RETIRED - Medical Grade Honey as a Surgical Dressing Component - Request for Information

IMPORTANT: THIS DOCUMENT CONTAINS OUTDATED INFORMATION.Content Provided on this page contains outdated information and instruction and should not be considered current. Noridian is providing this archived information for research purposes only. This archived article contains previously issued instructions that have since been updated or are no longer applicable for Medicare billing purposes.

Article retired due to content incorporation into the applicable Local Coverage Determination or related Policy Article.

DME MAC Joint Publication

Surgical Dressings are covered by the DME MACs when used on a qualifying wound. Medical grade honey has been a component in many dressings. Recently the DME MACs were called upon to evaluate the generally accepted medical uses of honey in wounds. As part of our evaluation, we are soliciting information from interested parties. We are requesting that interested parties provide relevant clinical evidence discussing the accepted uses of medical grade honey in wound care.

We make these determinations using an evidence-based medical standard in a review of the published clinical literature. The Medicare standard for clinical evidence is described in the Program Integrity Manual (Internet-Only Manual, Pub. 100-08, Chapter 13, Section 13.7.1):

 [S]hall be based on the strongest evidence available. The extent and quality of supporting evidence is key... The initial action in gathering evidence … shall always be a search of published scientific literature for any available evidence pertaining to the item or service in question. In order of preference:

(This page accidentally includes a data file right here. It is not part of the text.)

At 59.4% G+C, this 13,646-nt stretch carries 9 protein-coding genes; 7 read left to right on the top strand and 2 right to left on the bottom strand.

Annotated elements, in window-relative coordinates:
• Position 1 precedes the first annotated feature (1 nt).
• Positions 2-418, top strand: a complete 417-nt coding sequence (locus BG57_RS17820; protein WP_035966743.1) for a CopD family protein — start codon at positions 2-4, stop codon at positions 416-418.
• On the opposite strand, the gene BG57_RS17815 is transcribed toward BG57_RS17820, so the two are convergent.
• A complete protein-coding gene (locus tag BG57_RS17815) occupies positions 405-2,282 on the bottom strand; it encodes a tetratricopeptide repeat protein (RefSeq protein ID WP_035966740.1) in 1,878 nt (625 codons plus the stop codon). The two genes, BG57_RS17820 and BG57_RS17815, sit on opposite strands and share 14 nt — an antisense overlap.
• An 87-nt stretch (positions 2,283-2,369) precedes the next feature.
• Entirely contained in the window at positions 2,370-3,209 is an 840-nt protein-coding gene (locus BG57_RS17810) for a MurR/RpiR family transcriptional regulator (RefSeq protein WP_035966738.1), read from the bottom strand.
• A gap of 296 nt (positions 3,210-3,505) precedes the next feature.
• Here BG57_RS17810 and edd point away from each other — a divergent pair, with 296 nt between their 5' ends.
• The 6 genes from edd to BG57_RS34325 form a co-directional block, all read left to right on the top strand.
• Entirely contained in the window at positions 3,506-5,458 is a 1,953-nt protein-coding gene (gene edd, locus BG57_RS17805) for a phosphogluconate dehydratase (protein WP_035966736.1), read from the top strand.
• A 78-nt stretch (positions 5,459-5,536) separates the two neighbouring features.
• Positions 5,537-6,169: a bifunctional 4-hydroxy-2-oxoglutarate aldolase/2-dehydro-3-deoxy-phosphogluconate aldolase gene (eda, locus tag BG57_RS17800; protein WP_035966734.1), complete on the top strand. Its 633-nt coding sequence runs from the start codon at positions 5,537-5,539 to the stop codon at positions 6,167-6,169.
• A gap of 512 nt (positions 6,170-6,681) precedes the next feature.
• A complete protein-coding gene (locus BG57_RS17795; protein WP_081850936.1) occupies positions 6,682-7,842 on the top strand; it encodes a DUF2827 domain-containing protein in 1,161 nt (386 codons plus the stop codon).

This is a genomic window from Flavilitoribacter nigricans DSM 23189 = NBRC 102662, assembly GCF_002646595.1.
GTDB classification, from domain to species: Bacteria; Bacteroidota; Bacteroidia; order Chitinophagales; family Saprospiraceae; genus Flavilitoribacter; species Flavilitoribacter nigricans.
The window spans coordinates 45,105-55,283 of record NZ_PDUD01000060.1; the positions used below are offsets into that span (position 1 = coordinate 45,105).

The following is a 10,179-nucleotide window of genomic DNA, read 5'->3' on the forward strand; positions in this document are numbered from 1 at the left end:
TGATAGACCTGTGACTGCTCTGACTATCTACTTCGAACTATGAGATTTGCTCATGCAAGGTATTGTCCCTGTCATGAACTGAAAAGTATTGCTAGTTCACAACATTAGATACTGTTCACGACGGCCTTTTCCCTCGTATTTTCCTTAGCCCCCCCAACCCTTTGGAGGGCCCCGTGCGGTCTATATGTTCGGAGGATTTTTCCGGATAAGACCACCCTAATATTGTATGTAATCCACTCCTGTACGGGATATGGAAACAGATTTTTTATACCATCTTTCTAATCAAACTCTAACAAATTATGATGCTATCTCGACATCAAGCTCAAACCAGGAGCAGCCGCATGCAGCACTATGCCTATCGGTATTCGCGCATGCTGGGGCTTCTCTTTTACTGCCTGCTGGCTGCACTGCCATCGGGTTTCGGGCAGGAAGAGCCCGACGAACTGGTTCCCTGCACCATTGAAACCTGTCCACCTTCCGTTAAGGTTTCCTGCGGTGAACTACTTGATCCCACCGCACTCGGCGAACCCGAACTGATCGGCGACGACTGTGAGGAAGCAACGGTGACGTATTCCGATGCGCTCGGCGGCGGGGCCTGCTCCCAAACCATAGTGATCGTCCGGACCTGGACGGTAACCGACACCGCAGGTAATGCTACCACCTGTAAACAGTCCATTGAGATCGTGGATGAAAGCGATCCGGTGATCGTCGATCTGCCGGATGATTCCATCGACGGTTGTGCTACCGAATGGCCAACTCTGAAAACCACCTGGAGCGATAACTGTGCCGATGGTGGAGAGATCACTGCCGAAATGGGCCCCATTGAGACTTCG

• Published authoritative evidence derived from definitive randomized clinical trials or other definitive studies, and
  • General acceptance by the medical community (standard of practice), as supported by sound medical evidence based on:
    • Scientific data or research studies published in peer-reviewed medical journals;
    • Consensus of expert medical opinion (i.e., recognized authorities in the field); or
    • Medical opinion derived from consultations with medical associations or other health care experts.

Acceptance by individual health care providers, or even a limited group of health care providers, normally does not indicate general acceptance by the medical community. Testimonials indicating such limited acceptance, and limited case studies distributed by sponsors with financial interest in the outcome, are not sufficient evidence of general acceptance by the medical community. The broad range of available evidence must be considered and its quality shall be evaluated before a conclusion is reached.

Interested parties choosing to provide information are encouraged to use this standard as well.

We request that all information be submitted electronically to: NHICdmedraftlcdfeedback@hp.com

Deadline for Submission of Information: August 1, 2014.

 

Last Updated Thu, 10 Jan 2019 12:36:33 +0000